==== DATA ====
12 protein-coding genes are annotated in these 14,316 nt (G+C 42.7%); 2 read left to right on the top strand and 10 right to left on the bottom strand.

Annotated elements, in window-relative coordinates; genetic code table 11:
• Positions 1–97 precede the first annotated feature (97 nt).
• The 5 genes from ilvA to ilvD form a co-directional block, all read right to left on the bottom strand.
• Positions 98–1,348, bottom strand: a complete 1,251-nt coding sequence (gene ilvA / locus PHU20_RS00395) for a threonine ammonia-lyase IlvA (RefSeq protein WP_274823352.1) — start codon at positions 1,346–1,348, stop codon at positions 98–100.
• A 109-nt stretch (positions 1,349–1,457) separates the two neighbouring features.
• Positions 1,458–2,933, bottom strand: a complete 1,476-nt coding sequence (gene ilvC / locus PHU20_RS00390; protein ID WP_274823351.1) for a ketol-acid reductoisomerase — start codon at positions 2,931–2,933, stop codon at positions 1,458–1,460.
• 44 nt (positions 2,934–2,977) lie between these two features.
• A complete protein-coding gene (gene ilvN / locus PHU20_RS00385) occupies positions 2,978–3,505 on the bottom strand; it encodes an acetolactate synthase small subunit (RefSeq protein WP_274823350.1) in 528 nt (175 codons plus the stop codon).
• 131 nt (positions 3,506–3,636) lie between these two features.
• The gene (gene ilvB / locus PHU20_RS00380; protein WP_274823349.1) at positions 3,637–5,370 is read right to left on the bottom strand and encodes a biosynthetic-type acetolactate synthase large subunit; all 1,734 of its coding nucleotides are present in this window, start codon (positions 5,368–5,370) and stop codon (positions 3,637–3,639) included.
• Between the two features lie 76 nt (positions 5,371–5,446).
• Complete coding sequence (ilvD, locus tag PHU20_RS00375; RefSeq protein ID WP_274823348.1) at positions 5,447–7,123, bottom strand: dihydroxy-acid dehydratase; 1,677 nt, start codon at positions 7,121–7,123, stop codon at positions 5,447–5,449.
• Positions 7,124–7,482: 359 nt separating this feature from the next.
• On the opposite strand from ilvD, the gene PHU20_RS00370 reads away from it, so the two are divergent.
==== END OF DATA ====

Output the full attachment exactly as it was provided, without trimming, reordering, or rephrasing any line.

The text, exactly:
12 protein-coding genes are annotated in these 14,316 nt (G+C 42.7%); 2 read left to right on the top strand and 10 right to left on the bottom strand.

Annotated elements, in window-relative coordinates; genetic code table 11:
• Positions 1–97 precede the first annotated feature (97 nt).
• The 5 genes from ilvA to ilvD form a co-directional block, all read right to left on the bottom strand.
• Positions 98–1,348, bottom strand: a complete 1,251-nt coding sequence (gene ilvA / locus PHU20_RS00395) for a threonine ammonia-lyase IlvA (RefSeq protein WP_274823352.1) — start codon at positions 1,346–1,348, stop codon at positions 98–100.
• A 109-nt stretch (positions 1,349–1,457) separates the two neighbouring features.
• Positions 1,458–2,933, bottom strand: a complete 1,476-nt coding sequence (gene ilvC / locus PHU20_RS00390; protein ID WP_274823351.1) for a ketol-acid reductoisomerase — start codon at positions 2,931–2,933, stop codon at positions 1,458–1,460.
• 44 nt (positions 2,934–2,977) lie between these two features.
• A complete protein-coding gene (gene ilvN / locus PHU20_RS00385) occupies positions 2,978–3,505 on the bottom strand; it encodes an acetolactate synthase small subunit (RefSeq protein WP_274823350.1) in 528 nt (175 codons plus the stop codon).
• 131 nt (positions 3,506–3,636) lie between these two features.
• The gene (gene ilvB / locus PHU20_RS00380; protein WP_274823349.1) at positions 3,637–5,370 is read right to left on the bottom strand and encodes a biosynthetic-type acetolactate synthase large subunit; all 1,734 of its coding nucleotides are present in this window, start codon (positions 5,368–5,370) and stop codon (positions 3,637–3,639) included.
• Between the two features lie 76 nt (positions 5,371–5,446).
• Complete coding sequence (ilvD, locus tag PHU20_RS00375; RefSeq protein ID WP_274823348.1) at positions 5,447–7,123, bottom strand: dihydroxy-acid dehydratase; 1,677 nt, start codon at positions 7,121–7,123, stop codon at positions 5,447–5,449.
• Positions 7,124–7,482: 359 nt separating this feature from the next.
• On the opposite strand from ilvD, the gene PHU20_RS00370 reads away from it, so the two are divergent.